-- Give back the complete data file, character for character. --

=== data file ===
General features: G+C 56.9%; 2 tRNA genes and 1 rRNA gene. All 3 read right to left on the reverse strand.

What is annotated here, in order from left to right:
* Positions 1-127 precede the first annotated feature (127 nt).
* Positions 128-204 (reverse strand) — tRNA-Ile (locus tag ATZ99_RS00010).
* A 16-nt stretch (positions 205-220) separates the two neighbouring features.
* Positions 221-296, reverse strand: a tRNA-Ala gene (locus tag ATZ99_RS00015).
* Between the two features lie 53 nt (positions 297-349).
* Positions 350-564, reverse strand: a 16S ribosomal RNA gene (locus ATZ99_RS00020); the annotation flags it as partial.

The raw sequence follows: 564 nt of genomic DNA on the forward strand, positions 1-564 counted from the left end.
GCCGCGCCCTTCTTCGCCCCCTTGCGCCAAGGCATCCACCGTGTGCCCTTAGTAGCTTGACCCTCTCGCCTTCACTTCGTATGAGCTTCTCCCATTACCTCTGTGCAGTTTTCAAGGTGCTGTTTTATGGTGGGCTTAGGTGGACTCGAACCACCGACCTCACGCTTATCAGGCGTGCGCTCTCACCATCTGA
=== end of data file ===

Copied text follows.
General features: G+C 56.9%; 2 tRNA genes and 1 rRNA gene. All 3 read right to left on the reverse strand.

What is annotated here, in order from left to right:
* Positions 1-127 precede the first annotated feature (127 nt).
* Positions 128-204 (reverse strand) — tRNA-Ile (locus tag ATZ99_RS00010).
* A 16-nt stretch (positions 205-220) separates the two neighbouring features.
* Positions 221-296, reverse strand: a tRNA-Ala gene (locus tag ATZ99_RS00015).
* Between the two features lie 53 nt (positions 297-349).
* Positions 350-564, reverse strand: a 16S ribosomal RNA gene (locus ATZ99_RS00020); the annotation flags it as partial.

The raw sequence follows: 564 nt of genomic DNA on the forward strand, positions 1-564 counted from the left end.
GCCGCGCCCTTCTTCGCCCCCTTGCGCCAAGGCATCCACCGTGTGCCCTTAGTAGCTTGACCCTCTCGCCTTCACTTCGTATGAGCTTCTCCCATTACCTCTGTGCAGTTTTCAAGGTGCTGTTTTATGGTGGGCTTAGGTGGACTCGAACCACCGACCTCACGCTTATCAGGCGTGCGCTCTCACCATCTGA